The real irony? Due to the increase in overall voters, New Zealand First actually received nearly 7,500 more votes in 2008 than 1999. Nearly 100,000 Kiwis’ votes were rendered void in 2008, because there was no seat to coat-tail on to.

87,000 votes got you 5 seats in 1999. 95,000 votes got you no seats in 2008. Is that fair?

Say what you like about Winston Peters and New Zealand First – but I think that kind of situation “wrecks MMP” far more than a couple of parties coming to a mutual agreement about working together to ensure their constituents have the best possible chance of being represented – fairly and proportionally – in Parliament.

Internet Mana: the sell-out and the reaction

A common response I saw to the Mana/Internet alliance today was, “Oh great, Mana’s sold out. Mana’s meant to be grassroots! Mana and the Internet Party have nothing in common!”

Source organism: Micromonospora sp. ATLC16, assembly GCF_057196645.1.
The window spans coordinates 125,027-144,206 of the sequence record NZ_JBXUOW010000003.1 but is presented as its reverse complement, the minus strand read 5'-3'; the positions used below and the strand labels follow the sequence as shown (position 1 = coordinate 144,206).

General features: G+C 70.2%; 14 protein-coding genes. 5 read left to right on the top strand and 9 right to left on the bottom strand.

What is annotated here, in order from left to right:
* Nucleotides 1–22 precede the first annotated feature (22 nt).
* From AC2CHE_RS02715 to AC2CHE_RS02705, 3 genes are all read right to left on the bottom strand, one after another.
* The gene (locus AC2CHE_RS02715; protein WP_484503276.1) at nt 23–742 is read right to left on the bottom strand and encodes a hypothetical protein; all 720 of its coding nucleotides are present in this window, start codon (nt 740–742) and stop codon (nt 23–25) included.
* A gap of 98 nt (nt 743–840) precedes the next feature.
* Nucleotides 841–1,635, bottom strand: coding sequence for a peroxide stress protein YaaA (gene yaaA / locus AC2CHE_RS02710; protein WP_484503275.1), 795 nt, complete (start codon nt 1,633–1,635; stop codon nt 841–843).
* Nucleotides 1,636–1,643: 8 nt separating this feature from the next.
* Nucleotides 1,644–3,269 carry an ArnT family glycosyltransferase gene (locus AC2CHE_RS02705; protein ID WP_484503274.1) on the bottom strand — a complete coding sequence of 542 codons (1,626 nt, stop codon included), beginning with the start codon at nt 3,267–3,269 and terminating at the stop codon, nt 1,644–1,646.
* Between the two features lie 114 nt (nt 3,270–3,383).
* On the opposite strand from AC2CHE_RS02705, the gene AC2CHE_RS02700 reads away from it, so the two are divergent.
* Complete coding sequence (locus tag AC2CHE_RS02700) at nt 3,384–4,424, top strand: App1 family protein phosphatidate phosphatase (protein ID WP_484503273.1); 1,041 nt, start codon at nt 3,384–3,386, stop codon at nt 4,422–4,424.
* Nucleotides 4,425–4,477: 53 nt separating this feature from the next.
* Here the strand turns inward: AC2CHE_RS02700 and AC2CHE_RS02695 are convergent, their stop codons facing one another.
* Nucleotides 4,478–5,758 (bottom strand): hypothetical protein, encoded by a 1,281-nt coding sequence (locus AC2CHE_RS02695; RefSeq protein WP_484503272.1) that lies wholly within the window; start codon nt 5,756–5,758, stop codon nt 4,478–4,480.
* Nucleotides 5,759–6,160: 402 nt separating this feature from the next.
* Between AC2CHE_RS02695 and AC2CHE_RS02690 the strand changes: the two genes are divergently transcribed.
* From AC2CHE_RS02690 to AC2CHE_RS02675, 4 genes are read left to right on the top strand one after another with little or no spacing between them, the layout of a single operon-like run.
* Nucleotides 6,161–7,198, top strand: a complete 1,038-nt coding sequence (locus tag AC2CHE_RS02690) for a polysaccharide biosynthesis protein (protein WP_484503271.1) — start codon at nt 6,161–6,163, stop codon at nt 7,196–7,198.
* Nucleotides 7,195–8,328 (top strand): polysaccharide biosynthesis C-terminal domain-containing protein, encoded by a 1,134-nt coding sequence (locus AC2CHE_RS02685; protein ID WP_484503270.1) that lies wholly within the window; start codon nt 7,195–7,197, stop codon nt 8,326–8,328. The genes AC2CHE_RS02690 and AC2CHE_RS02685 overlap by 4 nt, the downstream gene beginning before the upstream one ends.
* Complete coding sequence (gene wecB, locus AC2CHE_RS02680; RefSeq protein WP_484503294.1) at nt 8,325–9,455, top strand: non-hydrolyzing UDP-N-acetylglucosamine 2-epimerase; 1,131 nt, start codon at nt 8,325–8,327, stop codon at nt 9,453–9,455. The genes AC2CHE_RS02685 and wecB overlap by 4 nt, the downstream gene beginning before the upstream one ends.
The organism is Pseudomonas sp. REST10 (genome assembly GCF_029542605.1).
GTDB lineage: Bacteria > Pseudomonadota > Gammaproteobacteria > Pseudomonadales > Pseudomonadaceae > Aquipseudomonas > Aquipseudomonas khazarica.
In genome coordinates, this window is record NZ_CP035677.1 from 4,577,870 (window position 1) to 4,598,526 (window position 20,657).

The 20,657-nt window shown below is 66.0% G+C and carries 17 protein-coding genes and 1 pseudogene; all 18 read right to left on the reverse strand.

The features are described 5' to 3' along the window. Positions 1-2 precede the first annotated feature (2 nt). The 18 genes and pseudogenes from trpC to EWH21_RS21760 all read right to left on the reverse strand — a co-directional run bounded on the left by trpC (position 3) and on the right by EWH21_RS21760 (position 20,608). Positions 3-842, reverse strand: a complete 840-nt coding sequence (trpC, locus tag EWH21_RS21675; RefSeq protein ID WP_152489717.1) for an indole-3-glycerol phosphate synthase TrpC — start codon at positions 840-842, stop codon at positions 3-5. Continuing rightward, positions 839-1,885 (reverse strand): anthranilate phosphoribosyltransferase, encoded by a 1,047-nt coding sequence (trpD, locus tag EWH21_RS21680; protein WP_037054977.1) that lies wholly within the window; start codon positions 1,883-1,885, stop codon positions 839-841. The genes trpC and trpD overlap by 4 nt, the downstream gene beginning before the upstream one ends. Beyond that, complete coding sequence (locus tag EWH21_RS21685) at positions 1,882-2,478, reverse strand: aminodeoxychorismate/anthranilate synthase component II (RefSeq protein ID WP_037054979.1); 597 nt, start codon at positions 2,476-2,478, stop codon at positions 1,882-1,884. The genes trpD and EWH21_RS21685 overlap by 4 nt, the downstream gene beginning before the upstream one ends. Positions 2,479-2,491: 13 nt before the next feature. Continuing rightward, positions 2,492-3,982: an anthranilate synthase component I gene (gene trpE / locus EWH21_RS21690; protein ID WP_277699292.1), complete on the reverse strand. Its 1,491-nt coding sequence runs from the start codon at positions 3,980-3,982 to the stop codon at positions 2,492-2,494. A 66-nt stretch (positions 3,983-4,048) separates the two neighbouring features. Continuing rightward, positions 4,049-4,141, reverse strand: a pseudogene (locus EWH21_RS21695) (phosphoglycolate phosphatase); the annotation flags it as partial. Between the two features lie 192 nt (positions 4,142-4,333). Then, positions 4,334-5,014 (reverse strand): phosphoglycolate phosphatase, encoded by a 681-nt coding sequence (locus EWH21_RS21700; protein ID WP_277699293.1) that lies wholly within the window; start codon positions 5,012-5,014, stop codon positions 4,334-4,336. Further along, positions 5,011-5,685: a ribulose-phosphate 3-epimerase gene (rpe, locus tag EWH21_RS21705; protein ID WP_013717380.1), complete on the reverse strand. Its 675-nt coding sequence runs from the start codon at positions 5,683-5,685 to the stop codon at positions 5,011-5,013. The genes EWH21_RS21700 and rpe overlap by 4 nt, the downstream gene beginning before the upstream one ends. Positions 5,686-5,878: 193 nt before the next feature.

The thing is, it largely (not entirely) came from people who aren’t Mana members or supporters. It came from Labour supporters.

So my initial reaction was to say “Maybe Labour members shouldn’t crow too loudly about the idea of a party moderating its views in order to get broader mainstream appeal. Maybe, if you really love Mana’s kaupapa/ideology/vision/tactics that much, you should put a ring on it. I mean, join it.”

It wasn’t a particularly nice thought, but I was saved from tweeting it by character limits – probably for the best, because this kind of snark goes over much better in the longform.

The thing is, it does feel like there are some on the left who approved of Mana’s out-there down-and-dirty politics … in a very condescending way. An “isn’t it cute? They organise people living in state houses to go on marches and wave little flags, just like real revolutionaries!” way. An, “of course they’ll never win anything because they’re too scary and loud (and unashamedly brown) but wouldn’t it be great if we could all be ideologically pure like them? Bless” way.